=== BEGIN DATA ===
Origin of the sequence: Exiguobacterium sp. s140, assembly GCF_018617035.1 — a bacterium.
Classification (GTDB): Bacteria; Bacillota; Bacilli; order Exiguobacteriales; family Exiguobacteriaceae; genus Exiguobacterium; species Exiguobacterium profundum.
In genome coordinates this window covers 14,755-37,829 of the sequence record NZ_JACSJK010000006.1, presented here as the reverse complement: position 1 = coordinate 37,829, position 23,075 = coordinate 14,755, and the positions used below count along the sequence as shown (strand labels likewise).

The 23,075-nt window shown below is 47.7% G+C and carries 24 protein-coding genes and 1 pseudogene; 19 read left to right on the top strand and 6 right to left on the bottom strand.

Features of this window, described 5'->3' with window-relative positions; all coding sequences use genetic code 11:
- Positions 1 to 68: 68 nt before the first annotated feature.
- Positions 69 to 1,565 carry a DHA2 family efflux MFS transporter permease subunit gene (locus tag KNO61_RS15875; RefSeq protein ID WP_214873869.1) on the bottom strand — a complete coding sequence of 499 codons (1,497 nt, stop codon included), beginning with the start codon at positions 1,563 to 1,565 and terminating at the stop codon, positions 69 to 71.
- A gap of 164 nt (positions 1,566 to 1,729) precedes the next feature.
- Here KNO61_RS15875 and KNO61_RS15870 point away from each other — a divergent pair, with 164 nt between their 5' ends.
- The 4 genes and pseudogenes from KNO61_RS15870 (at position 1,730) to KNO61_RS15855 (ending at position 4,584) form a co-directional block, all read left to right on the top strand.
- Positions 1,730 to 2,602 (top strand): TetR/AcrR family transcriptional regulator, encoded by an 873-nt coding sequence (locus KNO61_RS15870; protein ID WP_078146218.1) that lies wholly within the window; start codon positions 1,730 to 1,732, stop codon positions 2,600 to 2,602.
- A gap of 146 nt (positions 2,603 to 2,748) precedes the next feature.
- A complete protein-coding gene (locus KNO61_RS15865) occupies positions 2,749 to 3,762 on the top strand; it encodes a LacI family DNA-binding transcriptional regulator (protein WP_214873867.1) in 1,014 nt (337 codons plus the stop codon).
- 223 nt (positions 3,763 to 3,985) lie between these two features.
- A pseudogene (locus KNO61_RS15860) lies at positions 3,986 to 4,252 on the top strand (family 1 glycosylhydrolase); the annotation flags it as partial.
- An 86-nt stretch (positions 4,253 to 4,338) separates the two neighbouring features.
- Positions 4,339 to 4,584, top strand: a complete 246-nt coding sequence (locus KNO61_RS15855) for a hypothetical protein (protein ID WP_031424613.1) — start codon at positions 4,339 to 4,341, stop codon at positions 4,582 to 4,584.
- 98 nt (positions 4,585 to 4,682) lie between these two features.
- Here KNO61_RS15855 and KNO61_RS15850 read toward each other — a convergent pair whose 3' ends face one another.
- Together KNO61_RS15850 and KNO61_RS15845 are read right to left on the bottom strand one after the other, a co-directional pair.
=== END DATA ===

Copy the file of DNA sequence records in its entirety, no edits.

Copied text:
Origin of the sequence: Exiguobacterium sp. s140, assembly GCF_018617035.1 — a bacterium.
Classification (GTDB): Bacteria; Bacillota; Bacilli; order Exiguobacteriales; family Exiguobacteriaceae; genus Exiguobacterium; species Exiguobacterium profundum.
In genome coordinates this window covers 14,755-37,829 of the sequence record NZ_JACSJK010000006.1, presented here as the reverse complement: position 1 = coordinate 37,829, position 23,075 = coordinate 14,755, and the positions used below count along the sequence as shown (strand labels likewise).

The 23,075-nt window shown below is 47.7% G+C and carries 24 protein-coding genes and 1 pseudogene; 19 read left to right on the top strand and 6 right to left on the bottom strand.

Features of this window, described 5'->3' with window-relative positions; all coding sequences use genetic code 11:
- Positions 1 to 68: 68 nt before the first annotated feature.
- Positions 69 to 1,565 carry a DHA2 family efflux MFS transporter permease subunit gene (locus tag KNO61_RS15875; RefSeq protein ID WP_214873869.1) on the bottom strand — a complete coding sequence of 499 codons (1,497 nt, stop codon included), beginning with the start codon at positions 1,563 to 1,565 and terminating at the stop codon, positions 69 to 71.
- A gap of 164 nt (positions 1,566 to 1,729) precedes the next feature.
- Here KNO61_RS15875 and KNO61_RS15870 point away from each other — a divergent pair, with 164 nt between their 5' ends.
- The 4 genes and pseudogenes from KNO61_RS15870 (at position 1,730) to KNO61_RS15855 (ending at position 4,584) form a co-directional block, all read left to right on the top strand.
- Positions 1,730 to 2,602 (top strand): TetR/AcrR family transcriptional regulator, encoded by an 873-nt coding sequence (locus KNO61_RS15870; protein ID WP_078146218.1) that lies wholly within the window; start codon positions 1,730 to 1,732, stop codon positions 2,600 to 2,602.
- A gap of 146 nt (positions 2,603 to 2,748) precedes the next feature.
- A complete protein-coding gene (locus KNO61_RS15865) occupies positions 2,749 to 3,762 on the top strand; it encodes a LacI family DNA-binding transcriptional regulator (protein WP_214873867.1) in 1,014 nt (337 codons plus the stop codon).
- 223 nt (positions 3,763 to 3,985) lie between these two features.
- A pseudogene (locus KNO61_RS15860) lies at positions 3,986 to 4,252 on the top strand (family 1 glycosylhydrolase); the annotation flags it as partial.
- An 86-nt stretch (positions 4,253 to 4,338) separates the two neighbouring features.
- Positions 4,339 to 4,584, top strand: a complete 246-nt coding sequence (locus KNO61_RS15855) for a hypothetical protein (protein ID WP_031424613.1) — start codon at positions 4,339 to 4,341, stop codon at positions 4,582 to 4,584.
- 98 nt (positions 4,585 to 4,682) lie between these two features.
- Here KNO61_RS15855 and KNO61_RS15850 read toward each other — a convergent pair whose 3' ends face one another.
- Together KNO61_RS15850 and KNO61_RS15845 are read right to left on the bottom strand one after the other, a co-directional pair.